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“The facility – formerly the Hoboken North Hudson YMCA — has been closed since 2010 when market economics prevailed and forced the recreational programs to shut down. The rehabilitation proposal is almost complete and as soon as possible, the information will be presented to the Mayor and City Council and Hoboken residents for comment,” says Melli “The preliminary plans call for a partnership with the most venerable public service organizations in the City, and the building design will return the historic pool and gym and add additional amenities. This project will establish a state-of-the-art community center designed to meet the recreational, cultural, and educational needs of Hoboken residents — including programs and space for children, teens, families, young adults, and seniors.”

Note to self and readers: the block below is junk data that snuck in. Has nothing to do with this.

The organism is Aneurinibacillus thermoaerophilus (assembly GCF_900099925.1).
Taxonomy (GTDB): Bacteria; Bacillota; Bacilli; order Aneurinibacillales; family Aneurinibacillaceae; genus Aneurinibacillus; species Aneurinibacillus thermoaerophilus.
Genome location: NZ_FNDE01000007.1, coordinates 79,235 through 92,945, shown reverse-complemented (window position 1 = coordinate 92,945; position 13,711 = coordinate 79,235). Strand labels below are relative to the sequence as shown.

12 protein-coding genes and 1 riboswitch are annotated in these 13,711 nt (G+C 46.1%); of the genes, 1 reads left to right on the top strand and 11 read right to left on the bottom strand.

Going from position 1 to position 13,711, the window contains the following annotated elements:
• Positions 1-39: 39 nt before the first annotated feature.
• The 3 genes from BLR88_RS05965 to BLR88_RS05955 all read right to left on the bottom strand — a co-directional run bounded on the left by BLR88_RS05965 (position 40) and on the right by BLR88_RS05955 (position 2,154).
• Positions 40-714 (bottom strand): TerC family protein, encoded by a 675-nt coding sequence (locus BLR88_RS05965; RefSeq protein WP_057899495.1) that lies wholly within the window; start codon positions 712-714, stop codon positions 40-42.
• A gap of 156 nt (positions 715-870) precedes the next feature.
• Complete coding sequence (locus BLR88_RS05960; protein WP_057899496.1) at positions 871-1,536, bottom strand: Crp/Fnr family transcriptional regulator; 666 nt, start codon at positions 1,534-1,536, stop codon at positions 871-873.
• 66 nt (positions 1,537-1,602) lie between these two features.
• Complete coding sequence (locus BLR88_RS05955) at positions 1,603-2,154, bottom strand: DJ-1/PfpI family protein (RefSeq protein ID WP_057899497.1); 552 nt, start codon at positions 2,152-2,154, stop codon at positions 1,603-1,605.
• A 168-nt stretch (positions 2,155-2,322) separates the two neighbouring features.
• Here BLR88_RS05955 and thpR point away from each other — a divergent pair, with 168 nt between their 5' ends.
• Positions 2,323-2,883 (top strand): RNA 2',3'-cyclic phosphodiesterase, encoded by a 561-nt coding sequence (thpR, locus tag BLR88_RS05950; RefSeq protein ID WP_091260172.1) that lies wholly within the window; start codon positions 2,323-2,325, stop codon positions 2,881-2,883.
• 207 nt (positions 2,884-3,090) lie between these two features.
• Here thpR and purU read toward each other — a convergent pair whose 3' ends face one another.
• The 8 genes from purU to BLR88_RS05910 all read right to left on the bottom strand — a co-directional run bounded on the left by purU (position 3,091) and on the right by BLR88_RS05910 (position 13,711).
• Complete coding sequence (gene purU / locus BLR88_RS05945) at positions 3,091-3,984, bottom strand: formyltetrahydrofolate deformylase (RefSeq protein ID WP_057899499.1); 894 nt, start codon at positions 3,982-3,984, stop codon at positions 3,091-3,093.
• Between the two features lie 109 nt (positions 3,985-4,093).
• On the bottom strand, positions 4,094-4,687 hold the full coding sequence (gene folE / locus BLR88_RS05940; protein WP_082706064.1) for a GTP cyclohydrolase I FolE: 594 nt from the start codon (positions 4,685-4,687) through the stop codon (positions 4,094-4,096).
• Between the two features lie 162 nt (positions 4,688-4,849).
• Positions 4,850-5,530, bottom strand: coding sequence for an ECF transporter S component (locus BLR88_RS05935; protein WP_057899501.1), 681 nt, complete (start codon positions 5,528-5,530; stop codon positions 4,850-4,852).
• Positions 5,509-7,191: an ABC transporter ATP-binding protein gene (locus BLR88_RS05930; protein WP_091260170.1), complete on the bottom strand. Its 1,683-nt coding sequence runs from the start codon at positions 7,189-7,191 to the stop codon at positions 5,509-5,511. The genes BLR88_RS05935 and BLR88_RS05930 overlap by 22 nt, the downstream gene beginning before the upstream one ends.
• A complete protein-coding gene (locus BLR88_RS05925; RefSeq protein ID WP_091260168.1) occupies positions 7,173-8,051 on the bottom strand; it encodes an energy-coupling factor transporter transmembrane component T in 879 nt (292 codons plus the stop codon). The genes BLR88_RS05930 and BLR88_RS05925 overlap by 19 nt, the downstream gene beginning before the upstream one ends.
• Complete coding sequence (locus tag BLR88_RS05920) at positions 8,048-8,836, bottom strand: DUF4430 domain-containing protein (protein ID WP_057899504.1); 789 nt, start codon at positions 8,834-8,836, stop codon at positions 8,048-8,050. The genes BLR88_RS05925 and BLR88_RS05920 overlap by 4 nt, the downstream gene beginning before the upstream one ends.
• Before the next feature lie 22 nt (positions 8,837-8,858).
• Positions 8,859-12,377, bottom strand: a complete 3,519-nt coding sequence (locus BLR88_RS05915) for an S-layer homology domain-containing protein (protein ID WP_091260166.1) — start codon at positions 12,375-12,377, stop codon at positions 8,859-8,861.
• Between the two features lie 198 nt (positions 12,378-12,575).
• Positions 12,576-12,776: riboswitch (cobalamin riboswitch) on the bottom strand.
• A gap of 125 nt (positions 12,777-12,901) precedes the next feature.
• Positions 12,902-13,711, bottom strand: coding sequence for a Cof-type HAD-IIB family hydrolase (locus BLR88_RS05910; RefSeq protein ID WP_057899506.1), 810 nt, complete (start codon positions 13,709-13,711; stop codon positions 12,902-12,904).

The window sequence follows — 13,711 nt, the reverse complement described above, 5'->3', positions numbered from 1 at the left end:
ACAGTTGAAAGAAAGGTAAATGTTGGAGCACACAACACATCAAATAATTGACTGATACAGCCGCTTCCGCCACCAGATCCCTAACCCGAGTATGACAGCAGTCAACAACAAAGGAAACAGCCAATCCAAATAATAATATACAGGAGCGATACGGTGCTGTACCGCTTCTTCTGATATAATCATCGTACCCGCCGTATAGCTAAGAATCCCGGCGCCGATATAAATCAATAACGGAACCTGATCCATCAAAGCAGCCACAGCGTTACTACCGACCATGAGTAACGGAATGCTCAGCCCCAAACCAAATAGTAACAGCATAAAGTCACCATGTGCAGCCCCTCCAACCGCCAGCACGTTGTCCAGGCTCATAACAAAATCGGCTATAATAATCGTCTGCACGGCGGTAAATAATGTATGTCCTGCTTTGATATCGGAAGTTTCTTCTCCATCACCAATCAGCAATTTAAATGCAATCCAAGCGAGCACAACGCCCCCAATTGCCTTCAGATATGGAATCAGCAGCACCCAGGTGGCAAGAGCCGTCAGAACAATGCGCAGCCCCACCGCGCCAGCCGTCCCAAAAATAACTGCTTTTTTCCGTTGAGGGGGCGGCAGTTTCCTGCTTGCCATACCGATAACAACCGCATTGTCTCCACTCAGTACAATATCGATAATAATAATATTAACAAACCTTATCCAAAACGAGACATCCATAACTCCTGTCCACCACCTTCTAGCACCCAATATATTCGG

How the HCC is Helping During COVID-19

hoboken food pantry

{Photo credit: @hobokencommunitycenter}

As plans develop for the future, the HCC is heavily focused on the increased needs of the community as we face COVID-19. Melli and Tomarazzo explained that while food insecurity has always existed among many in Hoboken, COVID-19 has resulted in families from all backgrounds to experience this insecurity as well—in many cases, this is a new situation. 

“Food insecurity has always existed among many individuals and families in Hoboken, and the COVID-19 crisis resulted in families and individuals from many backgrounds finding themselves in the unfamiliar situation of needing assistance,” said the Board Members.